Corporate America CU Buys Constitution CUSO
Corporate America Credit Union has purchased and assumed Smart Source Solutions, the CUSO owned by Constitution Corporate FCU, which the NCUA plans to liquidate by the end of November.
The NCUA said the CUSO will be transferred to Birmingham, Ala.,-based Corporate America by the end of November.
The NCUA said Corporate America was chosen following a "bidding process that included credit union and non-credit union entities."
It is one of the first purchase and assumptions done under the agency's new procedures, which includes a registry for credit unions to sign up for if they want to be considered as potential merger partners.
NAFCU and CUNA had both encouraged the agency to set up the registry. In a letter to the agency in March, NAFCU President/CEO Fred Becker wrote that some credit unions had complained about the lack of transparency in the merger process.
The NCUA's registry is modeled in part on a similar registry from the FDIC, FDICconnect. That is a secure site that lets banks get information about acquiring problem banks and then register if they want to be considered as a partner.
There is increased interest in purchases and assumptions because of the increased number of problem credit unions.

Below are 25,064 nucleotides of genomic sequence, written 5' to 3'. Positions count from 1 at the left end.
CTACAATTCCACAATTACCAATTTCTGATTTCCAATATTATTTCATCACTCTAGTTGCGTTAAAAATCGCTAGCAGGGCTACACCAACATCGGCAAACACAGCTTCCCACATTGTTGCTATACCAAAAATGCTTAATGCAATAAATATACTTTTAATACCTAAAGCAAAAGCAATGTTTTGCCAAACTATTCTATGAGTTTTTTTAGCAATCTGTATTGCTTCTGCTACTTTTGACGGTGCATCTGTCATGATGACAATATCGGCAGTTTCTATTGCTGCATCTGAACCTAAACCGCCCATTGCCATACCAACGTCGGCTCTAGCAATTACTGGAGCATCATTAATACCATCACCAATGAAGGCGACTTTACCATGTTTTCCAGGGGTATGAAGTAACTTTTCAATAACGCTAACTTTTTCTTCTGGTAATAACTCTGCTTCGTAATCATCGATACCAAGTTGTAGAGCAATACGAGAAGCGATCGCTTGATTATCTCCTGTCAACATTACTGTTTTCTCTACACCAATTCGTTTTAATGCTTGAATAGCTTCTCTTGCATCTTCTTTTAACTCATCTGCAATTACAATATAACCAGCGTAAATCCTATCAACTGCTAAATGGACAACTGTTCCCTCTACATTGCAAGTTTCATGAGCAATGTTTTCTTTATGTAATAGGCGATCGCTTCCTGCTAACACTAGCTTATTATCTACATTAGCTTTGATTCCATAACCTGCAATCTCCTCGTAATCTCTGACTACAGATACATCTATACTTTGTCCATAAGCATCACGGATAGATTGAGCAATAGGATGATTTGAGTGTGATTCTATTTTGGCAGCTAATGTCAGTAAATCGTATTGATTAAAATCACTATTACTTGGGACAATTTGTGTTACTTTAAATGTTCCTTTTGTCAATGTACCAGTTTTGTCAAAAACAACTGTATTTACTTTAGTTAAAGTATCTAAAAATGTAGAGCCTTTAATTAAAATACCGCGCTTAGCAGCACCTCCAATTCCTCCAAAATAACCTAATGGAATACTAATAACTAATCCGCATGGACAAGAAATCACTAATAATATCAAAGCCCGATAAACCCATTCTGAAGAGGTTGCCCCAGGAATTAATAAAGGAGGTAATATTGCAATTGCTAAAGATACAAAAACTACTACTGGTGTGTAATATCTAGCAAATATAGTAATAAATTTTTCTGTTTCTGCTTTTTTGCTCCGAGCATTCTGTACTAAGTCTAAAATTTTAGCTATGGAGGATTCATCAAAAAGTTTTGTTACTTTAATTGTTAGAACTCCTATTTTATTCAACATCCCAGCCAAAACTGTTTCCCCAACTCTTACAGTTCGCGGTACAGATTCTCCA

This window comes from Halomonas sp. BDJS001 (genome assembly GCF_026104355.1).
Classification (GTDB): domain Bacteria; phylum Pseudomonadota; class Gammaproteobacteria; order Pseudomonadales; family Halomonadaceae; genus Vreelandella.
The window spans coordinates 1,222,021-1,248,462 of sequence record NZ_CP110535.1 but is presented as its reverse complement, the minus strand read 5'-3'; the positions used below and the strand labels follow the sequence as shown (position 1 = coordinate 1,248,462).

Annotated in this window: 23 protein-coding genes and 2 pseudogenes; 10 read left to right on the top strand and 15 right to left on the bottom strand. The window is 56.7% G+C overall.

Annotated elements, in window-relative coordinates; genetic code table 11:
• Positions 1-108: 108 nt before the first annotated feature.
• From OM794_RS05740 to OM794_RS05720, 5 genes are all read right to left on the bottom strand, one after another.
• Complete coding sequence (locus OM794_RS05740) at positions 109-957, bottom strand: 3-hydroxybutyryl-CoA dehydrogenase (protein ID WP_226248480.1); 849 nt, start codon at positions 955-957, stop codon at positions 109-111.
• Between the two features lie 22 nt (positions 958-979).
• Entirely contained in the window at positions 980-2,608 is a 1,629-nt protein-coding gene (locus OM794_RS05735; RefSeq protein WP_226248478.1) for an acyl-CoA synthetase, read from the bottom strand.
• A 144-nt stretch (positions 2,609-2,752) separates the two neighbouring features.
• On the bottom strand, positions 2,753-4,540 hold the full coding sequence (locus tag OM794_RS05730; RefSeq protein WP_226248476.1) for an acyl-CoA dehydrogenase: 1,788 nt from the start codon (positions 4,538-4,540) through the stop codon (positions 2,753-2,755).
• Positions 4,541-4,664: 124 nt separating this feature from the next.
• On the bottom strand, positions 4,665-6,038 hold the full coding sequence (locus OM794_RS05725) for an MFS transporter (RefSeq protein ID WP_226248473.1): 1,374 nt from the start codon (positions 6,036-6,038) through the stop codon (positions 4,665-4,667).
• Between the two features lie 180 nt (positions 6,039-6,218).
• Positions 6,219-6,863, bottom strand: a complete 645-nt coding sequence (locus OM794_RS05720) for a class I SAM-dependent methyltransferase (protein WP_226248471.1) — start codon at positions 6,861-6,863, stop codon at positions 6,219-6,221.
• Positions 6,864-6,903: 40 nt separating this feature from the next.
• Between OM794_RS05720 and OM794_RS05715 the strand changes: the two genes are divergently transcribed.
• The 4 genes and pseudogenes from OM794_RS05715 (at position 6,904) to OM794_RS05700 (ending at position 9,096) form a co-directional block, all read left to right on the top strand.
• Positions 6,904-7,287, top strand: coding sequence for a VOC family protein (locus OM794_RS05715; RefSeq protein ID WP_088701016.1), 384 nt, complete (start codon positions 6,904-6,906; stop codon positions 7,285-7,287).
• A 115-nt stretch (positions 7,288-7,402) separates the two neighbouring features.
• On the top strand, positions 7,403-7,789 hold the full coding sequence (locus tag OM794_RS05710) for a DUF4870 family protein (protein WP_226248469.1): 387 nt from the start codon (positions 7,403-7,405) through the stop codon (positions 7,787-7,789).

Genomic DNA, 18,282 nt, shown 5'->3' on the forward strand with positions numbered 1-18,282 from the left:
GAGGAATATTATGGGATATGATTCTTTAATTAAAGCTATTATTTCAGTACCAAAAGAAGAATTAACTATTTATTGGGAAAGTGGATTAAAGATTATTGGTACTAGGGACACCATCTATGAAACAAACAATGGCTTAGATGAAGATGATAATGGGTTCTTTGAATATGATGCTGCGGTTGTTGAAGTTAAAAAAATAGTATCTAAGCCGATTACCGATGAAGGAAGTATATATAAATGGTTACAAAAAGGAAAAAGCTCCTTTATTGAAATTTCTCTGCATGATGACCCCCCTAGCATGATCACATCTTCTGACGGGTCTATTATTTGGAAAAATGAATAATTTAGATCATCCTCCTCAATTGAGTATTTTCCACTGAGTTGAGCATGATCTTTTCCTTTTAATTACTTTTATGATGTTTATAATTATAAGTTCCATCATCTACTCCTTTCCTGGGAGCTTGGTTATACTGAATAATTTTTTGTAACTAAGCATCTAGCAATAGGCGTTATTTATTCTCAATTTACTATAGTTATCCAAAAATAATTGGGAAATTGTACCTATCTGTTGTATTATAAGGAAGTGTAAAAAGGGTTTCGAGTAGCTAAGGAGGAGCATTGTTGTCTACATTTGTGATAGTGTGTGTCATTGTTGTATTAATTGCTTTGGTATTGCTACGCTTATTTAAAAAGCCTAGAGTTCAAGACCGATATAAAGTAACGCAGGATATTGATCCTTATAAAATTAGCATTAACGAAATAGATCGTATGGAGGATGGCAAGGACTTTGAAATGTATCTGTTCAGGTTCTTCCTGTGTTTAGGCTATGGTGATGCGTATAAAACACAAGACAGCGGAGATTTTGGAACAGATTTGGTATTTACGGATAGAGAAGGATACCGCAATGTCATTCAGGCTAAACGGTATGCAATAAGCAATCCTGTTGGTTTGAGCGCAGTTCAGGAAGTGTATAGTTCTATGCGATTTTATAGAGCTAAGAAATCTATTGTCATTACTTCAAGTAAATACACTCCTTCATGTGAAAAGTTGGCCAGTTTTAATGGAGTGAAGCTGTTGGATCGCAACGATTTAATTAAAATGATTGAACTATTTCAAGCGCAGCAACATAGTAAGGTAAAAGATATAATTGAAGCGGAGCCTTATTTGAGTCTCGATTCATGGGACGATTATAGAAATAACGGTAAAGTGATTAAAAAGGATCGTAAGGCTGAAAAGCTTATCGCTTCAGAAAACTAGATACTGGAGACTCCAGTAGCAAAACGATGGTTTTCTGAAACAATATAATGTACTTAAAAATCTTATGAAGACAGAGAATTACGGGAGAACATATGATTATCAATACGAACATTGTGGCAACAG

There have been 27 failures of federally insured credit unions through October, including 17 involuntary liquidations. There have been nine purchase and assumptions and 10 assisted mergers. There were 28 failures in 2009.
Constitution, headquartered in Wallingford, Conn., was one of three corporates that the NCUA placed into conservatorship in September. On Nov. 19, the agency announced it planned to liquidate Constitution and transfer the operations to the Members United Bridge Corporate Federal Credit Union in Warrenville, Ill. The liquidation will cause 30 jobs to be eliminated in Connecticut, though Members United plans to keep three staff members in Connecticut, according to the NCUA.
The agency said that liquidation of Constitution is "the next step in gaining control of the mortgage-backed securities on Constitution's balance sheet to facilitate the securitization of those assets."
The NCUA has sold more than $12 billion worth of notes from the five conserved corporates so far.
Constitution Corporate FCU had $1.3 billion in assets as of June 30 and was the smallest of the three corporates conserved in September. It had a $24.5 million capital deficit.
On September 24, the NCUA conserved Constitution, Members United Corporate FCU and Southwest Corporate FCU. In March 2009, it conserved U.S. Central Coporate Federal Credit Union and Western Corporate Federal Credit Union. It created bridge corporates for all of them except Constitution Corporate FCU.